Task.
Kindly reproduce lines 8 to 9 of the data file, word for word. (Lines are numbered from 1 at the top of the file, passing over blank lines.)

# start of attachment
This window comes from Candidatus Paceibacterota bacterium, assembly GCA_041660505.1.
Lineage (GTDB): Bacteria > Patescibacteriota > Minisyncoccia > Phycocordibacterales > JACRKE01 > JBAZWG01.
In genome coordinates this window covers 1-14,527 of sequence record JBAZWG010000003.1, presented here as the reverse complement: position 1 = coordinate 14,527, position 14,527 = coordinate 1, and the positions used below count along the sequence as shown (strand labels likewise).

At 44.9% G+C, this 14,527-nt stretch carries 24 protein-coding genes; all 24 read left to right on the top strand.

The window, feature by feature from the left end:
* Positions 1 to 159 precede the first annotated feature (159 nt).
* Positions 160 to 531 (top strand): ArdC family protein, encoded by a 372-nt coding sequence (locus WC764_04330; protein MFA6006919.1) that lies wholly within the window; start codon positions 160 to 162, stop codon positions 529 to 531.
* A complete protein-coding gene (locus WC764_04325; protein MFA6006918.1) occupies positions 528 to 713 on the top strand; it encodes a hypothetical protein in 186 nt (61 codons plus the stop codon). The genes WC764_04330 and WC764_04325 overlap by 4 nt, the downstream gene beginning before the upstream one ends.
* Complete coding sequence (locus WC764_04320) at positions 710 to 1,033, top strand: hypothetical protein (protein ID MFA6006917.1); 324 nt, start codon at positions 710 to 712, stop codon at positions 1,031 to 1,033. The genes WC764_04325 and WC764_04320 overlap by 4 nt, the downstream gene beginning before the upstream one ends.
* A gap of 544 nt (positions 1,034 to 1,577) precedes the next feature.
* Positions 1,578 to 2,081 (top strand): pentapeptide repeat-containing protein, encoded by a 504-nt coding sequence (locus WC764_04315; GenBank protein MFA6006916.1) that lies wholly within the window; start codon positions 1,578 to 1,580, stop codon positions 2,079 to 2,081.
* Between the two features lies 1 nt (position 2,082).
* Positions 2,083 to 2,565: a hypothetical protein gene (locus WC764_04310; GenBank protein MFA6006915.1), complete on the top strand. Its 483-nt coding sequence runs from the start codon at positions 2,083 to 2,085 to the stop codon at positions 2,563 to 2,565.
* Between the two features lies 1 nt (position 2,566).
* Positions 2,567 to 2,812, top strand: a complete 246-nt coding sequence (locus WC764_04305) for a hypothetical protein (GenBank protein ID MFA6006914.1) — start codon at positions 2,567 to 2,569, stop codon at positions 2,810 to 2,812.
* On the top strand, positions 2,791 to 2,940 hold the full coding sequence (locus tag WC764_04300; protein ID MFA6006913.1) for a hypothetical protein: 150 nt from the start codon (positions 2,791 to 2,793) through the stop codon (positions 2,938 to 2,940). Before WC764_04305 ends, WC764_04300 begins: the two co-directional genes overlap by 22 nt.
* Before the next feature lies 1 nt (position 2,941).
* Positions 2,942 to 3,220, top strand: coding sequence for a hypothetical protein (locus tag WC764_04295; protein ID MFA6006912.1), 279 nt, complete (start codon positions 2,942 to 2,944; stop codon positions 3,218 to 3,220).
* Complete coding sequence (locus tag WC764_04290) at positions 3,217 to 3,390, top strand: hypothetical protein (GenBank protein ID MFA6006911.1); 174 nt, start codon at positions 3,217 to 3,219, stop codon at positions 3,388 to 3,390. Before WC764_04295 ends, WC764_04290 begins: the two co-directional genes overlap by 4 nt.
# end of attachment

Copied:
* A complete protein-coding gene (locus WC764_04325; protein MFA6006918.1) occupies positions 528 to 713 on the top strand; it encodes a hypothetical protein in 186 nt (61 codons plus the stop codon). The genes WC764_04330 and WC764_04325 overlap by 4 nt, the downstream gene beginning before the upstream one ends.
* Complete coding sequence (locus WC764_04320) at positions 710 to 1,033, top strand: hypothetical protein (protein ID MFA6006917.1); 324 nt, start codon at positions 710 to 712, stop codon at positions 1,031 to 1,033. The genes WC764_04325 and WC764_04320 overlap by 4 nt, the downstream gene beginning before the upstream one ends.